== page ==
Who doesn’t look forward to the weekend? The weekend means breathing a little deeper, sleeping a little later, and if you’re a married mom with young kids, it also means going to the grocery store sans kids.
In our days of car seats, diaper bags and whining, going anywhere without little ones in tow brought refreshment. It meant I could actually think while accomplishing errands, and even listen to big people music while doing it! Also, what would take me hours with my crew on board would take me minutes without them. Some errands I would save for the weekend just so I could go by myself.
As much as I was always looking forward to the weekend, Kevin was also looking forward to the weekend ~ a time of uninterrupted time and focused places where there weren’t littles trailing behind. ‘Finally, time in the garage, time to work on the car, mow the lawn, a trip to Lowes’...or whatever else he had been holding off all week.
I might get a baby down for a nap, make a menu, create a grocery list, find my coupons and grab my purse. When I would call out that I was leaving, suddenly I would learn that Kevin had his own agenda for that time. “Well, I need to go get groceries.” I might say with a huffy breath in a complaining voice. “Well, I need to change the oil”, might come the determined retort. It was different needs, various errands, and clashing expectations that carried us through a few tough years.
In retrospect, it makes sense that we argued each weekend for a few years, we weren’t really using tools, just felt needs. Then I honestly don’t remember where I picked up this tool, it was likely from a speaker at my Mothers of Preschoolers group, but I learned the obvious…we each had a plan for those weekend hours, and neither of us was sharing that plan with the other. We separately made our To Do lists, mapped out the times we would get our own stuff done, but never communicated this plan to each other. Silly, really…verging on stupid, and certainly not very mature. But it was where we were.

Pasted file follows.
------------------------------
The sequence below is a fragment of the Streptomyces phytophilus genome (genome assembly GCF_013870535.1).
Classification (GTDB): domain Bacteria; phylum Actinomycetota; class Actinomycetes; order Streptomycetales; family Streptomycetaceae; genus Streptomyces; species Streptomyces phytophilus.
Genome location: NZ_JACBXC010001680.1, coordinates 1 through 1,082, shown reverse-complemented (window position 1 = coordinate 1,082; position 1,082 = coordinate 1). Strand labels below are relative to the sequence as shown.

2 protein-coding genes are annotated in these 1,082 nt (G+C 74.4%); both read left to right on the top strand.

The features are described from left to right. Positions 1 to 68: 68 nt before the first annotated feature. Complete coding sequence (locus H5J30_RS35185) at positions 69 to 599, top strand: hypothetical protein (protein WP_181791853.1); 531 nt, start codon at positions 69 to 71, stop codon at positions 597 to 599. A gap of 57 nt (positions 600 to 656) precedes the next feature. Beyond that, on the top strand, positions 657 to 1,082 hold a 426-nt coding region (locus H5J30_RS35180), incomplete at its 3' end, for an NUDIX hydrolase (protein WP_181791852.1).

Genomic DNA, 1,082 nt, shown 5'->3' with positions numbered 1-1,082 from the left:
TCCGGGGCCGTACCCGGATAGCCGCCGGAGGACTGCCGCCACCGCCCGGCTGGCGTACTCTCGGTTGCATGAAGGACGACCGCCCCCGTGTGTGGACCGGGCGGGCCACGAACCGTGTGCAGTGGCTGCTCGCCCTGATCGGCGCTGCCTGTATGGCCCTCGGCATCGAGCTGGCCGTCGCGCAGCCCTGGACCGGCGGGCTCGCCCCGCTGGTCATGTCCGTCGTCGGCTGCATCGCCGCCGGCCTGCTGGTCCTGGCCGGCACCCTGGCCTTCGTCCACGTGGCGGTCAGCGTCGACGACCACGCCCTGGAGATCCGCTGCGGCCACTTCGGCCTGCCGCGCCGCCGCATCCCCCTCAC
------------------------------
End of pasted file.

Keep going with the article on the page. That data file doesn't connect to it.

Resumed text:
One Friday evening after the littles were in bed, we sat at our kitchen table and I said, “What are you hoping to accomplish this weekend.” And he told me the matters on his mind; it was that easy. I then told him what I felt like I needed to get done and a rough estimate of the time segments I would need without kids. We then mapped out our weekend. It was that simple.
We haven’t argued about weekend time since that Friday evening in our tiny kitchen, many, many years ago. Suddenly we were no longer opposing each other in the time without kids game; we had quickly, and easily, become partners.
It seems ridiculous that we felt so defeated all those weekends prior to this strategy. But I believe we were so focused on boldly protecting our own interests (and lists) that we weren’t looking to help each other. Even though it wasn’t working, we just didn’t know how to do it any differently. I’m grateful that we’ve grown in communicating – because really, that’s what it came down to. Well, and trust ~ we had to trust each other to deliver on the time periods we set up on Friday evenings.
Communication and trust – fundamentals (and basic tools) of marriage, yet so easily pushed aside in the stress of every day life. Grateful those tools made it back into our hands so we could make something different.